- Also check our best rated Romance Book reviews
The Welsh Girl Hardcover – 3 May 2007
|New from||Used from|
- Choose from over 13,000 locations across the UK
- Prime members get unlimited deliveries at no additional cost
- Find your preferred location and add it to your address book
- Dispatch to this address when you check out
Customers who viewed this item also viewed
What other items do customers buy after viewing this item?
Enter your mobile number or email address below and we'll send you a link to download the free Kindle App. Then you can start reading Kindle books on your smartphone, tablet, or computer - no Kindle device required.
To get the free app, enter your mobile phone number.
'A beautifully crafted, lyrical novel' (Maggie O'Farrell, Observer Books of the Year)
'Moving, memorable and beautifully written' (Jessica Mann, Sunday Telegraph)
'Deeply felt and vividly imagined' (Lionel Shriver, Daily Telegraph)
'Fresh and engaging . . . Some sentences and passages are crafted so beautifully and seemingly effortlessly that it provokes envy.' (David Cornett, Sunday Express)
'Quietly powerful . . . a fine piece of work' (Stephen Knight, Times Literary Supplement)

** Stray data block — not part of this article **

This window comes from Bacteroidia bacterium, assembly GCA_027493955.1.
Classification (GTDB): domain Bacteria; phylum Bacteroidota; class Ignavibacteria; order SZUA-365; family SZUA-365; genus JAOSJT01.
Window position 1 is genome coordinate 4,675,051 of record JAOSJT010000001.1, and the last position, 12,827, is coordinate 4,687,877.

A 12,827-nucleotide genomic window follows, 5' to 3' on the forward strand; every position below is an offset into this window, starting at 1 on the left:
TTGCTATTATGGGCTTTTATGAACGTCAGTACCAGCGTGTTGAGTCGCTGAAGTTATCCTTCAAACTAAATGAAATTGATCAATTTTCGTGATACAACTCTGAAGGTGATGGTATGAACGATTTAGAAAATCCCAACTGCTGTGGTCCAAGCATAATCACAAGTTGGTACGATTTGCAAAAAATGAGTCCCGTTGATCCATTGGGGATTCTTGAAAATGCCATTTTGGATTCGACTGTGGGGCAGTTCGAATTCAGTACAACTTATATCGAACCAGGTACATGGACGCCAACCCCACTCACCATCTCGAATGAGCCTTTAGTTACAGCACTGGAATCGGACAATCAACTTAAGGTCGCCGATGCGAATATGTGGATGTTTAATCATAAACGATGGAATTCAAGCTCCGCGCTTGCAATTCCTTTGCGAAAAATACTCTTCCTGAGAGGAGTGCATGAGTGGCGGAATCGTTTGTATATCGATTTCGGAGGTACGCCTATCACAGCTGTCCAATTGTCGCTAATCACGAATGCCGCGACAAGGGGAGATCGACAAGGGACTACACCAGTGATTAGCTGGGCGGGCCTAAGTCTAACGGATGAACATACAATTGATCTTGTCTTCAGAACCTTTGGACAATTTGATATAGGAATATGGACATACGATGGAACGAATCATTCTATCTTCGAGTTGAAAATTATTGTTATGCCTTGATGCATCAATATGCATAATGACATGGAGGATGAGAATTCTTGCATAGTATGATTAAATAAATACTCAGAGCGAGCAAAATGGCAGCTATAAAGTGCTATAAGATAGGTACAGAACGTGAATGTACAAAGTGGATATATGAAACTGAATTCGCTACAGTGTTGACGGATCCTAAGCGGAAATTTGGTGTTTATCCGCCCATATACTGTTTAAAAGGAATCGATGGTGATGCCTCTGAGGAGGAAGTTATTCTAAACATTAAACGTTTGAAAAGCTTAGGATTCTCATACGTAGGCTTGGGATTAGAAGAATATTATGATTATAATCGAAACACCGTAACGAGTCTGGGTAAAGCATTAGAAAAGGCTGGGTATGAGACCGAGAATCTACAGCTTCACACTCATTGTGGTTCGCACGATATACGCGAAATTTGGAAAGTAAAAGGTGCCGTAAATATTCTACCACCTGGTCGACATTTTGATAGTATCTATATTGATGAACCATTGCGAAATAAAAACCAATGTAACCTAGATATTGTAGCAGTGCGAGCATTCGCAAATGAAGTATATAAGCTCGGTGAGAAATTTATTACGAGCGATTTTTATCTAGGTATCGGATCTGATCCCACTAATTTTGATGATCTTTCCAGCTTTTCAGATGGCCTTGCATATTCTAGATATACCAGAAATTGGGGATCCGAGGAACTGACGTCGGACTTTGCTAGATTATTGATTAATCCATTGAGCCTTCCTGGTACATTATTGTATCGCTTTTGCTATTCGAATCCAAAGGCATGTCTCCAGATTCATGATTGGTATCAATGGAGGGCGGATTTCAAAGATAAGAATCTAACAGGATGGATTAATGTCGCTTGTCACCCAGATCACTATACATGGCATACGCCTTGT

'His prose and the evocation of time and place are almost always of the highest order...he approaches the Second World War with a fresh and contemporary style, a gift that he shares with Kazuo Ishiguro' (Russell Celyn Jones, The Times)
'A scintillating instance of fictional imagination applied to history' (Richard Eder, New York Times)
'Impressive . . . a compelling story in itself, but Davies's special skill lies in integrating conflicts that drive the narrative at a more intense level' (Richard Gwyn, Independent)
The eagerly awaited first novel from one of Granta's Best of Young British Novelists 2003See all Product description
Top customer reviews
There was a problem filtering reviews right now. Please try again later.
Then we have the story of Esther Williams, the Welsh Girl of the title, as she adapts to the arrival of evacuees and her own little bundle of joy, whilst she deals with the loss of her mother and various friends.
And then there is the story of Karsten, a German prisoner of war.
The three stories overlap only tangentially, due to collocation in a Welsh speaking village. They have common themes, though, in exploring concepts of loss, shame, guilt, nationalist patriotism, freedom and, perhaps, hope. The stories are competently told - although there does seem to be some needless fuzziness over whether and when Karsten learns Esther's name. They have some complexity but are told in perfectly lucid fashion. The language feels plain, but probably isn't.
The characterization is strong. The key characters have depths of feeling and insecurity that are graphically communicated. This depth of character extends even to careful, albeit brief, depiction of some of the bit part players: Jack the barman, Jim the evacuee; the Major; Hess and all. The imagery of the Welsh countryside is also strong, with the fields and the slate mine adding a contrast of textures.